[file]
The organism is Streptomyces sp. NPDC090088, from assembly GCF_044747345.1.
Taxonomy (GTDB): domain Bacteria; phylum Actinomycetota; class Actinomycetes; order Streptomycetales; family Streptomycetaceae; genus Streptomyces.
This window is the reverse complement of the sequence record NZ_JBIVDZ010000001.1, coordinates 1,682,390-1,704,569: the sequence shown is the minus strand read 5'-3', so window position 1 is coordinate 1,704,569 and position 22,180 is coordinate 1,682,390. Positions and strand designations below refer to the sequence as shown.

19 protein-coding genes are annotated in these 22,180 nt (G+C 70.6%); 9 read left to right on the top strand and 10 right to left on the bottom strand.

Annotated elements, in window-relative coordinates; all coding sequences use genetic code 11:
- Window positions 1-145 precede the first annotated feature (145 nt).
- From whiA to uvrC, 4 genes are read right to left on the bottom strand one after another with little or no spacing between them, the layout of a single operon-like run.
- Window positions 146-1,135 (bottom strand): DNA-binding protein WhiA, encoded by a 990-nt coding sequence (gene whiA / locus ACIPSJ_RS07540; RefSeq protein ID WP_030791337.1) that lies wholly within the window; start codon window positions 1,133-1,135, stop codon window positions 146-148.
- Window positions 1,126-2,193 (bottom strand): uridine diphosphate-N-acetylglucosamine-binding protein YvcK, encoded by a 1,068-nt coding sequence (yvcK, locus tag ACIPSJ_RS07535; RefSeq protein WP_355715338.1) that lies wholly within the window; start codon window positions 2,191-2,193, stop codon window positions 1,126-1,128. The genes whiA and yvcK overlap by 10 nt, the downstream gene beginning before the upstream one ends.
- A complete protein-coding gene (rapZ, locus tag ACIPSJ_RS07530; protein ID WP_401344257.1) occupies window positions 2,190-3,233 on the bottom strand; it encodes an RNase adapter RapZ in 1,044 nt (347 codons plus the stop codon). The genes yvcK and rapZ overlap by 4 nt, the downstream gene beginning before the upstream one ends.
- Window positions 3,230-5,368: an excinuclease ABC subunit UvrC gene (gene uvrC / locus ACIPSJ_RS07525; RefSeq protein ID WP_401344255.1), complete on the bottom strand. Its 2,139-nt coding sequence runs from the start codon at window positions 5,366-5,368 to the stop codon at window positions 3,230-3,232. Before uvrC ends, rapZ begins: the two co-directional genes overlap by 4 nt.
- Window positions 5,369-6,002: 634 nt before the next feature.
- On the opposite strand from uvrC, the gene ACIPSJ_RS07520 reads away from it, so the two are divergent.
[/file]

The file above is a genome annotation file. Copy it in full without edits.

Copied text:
The organism is Streptomyces sp. NPDC090088, from assembly GCF_044747345.1.
Taxonomy (GTDB): domain Bacteria; phylum Actinomycetota; class Actinomycetes; order Streptomycetales; family Streptomycetaceae; genus Streptomyces.
This window is the reverse complement of the sequence record NZ_JBIVDZ010000001.1, coordinates 1,682,390-1,704,569: the sequence shown is the minus strand read 5'-3', so window position 1 is coordinate 1,704,569 and position 22,180 is coordinate 1,682,390. Positions and strand designations below refer to the sequence as shown.

19 protein-coding genes are annotated in these 22,180 nt (G+C 70.6%); 9 read left to right on the top strand and 10 right to left on the bottom strand.

Annotated elements, in window-relative coordinates; all coding sequences use genetic code 11:
- Window positions 1-145 precede the first annotated feature (145 nt).
- From whiA to uvrC, 4 genes are read right to left on the bottom strand one after another with little or no spacing between them, the layout of a single operon-like run.
- Window positions 146-1,135 (bottom strand): DNA-binding protein WhiA, encoded by a 990-nt coding sequence (gene whiA / locus ACIPSJ_RS07540; RefSeq protein ID WP_030791337.1) that lies wholly within the window; start codon window positions 1,133-1,135, stop codon window positions 146-148.
- Window positions 1,126-2,193 (bottom strand): uridine diphosphate-N-acetylglucosamine-binding protein YvcK, encoded by a 1,068-nt coding sequence (yvcK, locus tag ACIPSJ_RS07535; RefSeq protein WP_355715338.1) that lies wholly within the window; start codon window positions 2,191-2,193, stop codon window positions 1,126-1,128. The genes whiA and yvcK overlap by 10 nt, the downstream gene beginning before the upstream one ends.
- A complete protein-coding gene (rapZ, locus tag ACIPSJ_RS07530; protein ID WP_401344257.1) occupies window positions 2,190-3,233 on the bottom strand; it encodes an RNase adapter RapZ in 1,044 nt (347 codons plus the stop codon). The genes yvcK and rapZ overlap by 4 nt, the downstream gene beginning before the upstream one ends.
- Window positions 3,230-5,368: an excinuclease ABC subunit UvrC gene (gene uvrC / locus ACIPSJ_RS07525; RefSeq protein ID WP_401344255.1), complete on the bottom strand. Its 2,139-nt coding sequence runs from the start codon at window positions 5,366-5,368 to the stop codon at window positions 3,230-3,232. Before uvrC ends, rapZ begins: the two co-directional genes overlap by 4 nt.
- Window positions 5,369-6,002: 634 nt before the next feature.
- On the opposite strand from uvrC, the gene ACIPSJ_RS07520 reads away from it, so the two are divergent.